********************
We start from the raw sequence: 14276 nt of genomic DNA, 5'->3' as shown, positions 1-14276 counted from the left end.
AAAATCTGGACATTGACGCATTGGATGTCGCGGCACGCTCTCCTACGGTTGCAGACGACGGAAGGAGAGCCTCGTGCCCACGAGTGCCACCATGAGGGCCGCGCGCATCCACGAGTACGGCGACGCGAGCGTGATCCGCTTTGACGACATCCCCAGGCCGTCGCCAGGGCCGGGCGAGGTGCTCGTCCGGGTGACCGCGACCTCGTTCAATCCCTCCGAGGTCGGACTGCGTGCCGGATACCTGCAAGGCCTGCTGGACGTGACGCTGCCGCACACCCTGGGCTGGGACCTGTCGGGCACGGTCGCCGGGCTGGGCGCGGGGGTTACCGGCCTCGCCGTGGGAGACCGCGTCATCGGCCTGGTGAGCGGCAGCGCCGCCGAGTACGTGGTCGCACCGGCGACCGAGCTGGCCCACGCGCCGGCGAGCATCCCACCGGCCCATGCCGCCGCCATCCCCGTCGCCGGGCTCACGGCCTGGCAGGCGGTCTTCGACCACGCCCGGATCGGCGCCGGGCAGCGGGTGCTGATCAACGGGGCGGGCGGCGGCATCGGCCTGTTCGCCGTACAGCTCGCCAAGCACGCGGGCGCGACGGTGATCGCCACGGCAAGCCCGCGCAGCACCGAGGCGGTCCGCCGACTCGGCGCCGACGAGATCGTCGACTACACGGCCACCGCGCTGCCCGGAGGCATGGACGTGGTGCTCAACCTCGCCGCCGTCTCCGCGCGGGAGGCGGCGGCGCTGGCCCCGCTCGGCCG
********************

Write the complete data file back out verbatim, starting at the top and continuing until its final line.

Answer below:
We start from the raw sequence: 14276 nt of genomic DNA, 5'->3' as shown, positions 1-14276 counted from the left end.
AAAATCTGGACATTGACGCATTGGATGTCGCGGCACGCTCTCCTACGGTTGCAGACGACGGAAGGAGAGCCTCGTGCCCACGAGTGCCACCATGAGGGCCGCGCGCATCCACGAGTACGGCGACGCGAGCGTGATCCGCTTTGACGACATCCCCAGGCCGTCGCCAGGGCCGGGCGAGGTGCTCGTCCGGGTGACCGCGACCTCGTTCAATCCCTCCGAGGTCGGACTGCGTGCCGGATACCTGCAAGGCCTGCTGGACGTGACGCTGCCGCACACCCTGGGCTGGGACCTGTCGGGCACGGTCGCCGGGCTGGGCGCGGGGGTTACCGGCCTCGCCGTGGGAGACCGCGTCATCGGCCTGGTGAGCGGCAGCGCCGCCGAGTACGTGGTCGCACCGGCGACCGAGCTGGCCCACGCGCCGGCGAGCATCCCACCGGCCCATGCCGCCGCCATCCCCGTCGCCGGGCTCACGGCCTGGCAGGCGGTCTTCGACCACGCCCGGATCGGCGCCGGGCAGCGGGTGCTGATCAACGGGGCGGGCGGCGGCATCGGCCTGTTCGCCGTACAGCTCGCCAAGCACGCGGGCGCGACGGTGATCGCCACGGCAAGCCCGCGCAGCACCGAGGCGGTCCGCCGACTCGGCGCCGACGAGATCGTCGACTACACGGCCACCGCGCTGCCCGGAGGCATGGACGTGGTGCTCAACCTCGCCGCCGTCTCCGCGCGGGAGGCGGCGGCGCTGGCCCCGCTCGGCCG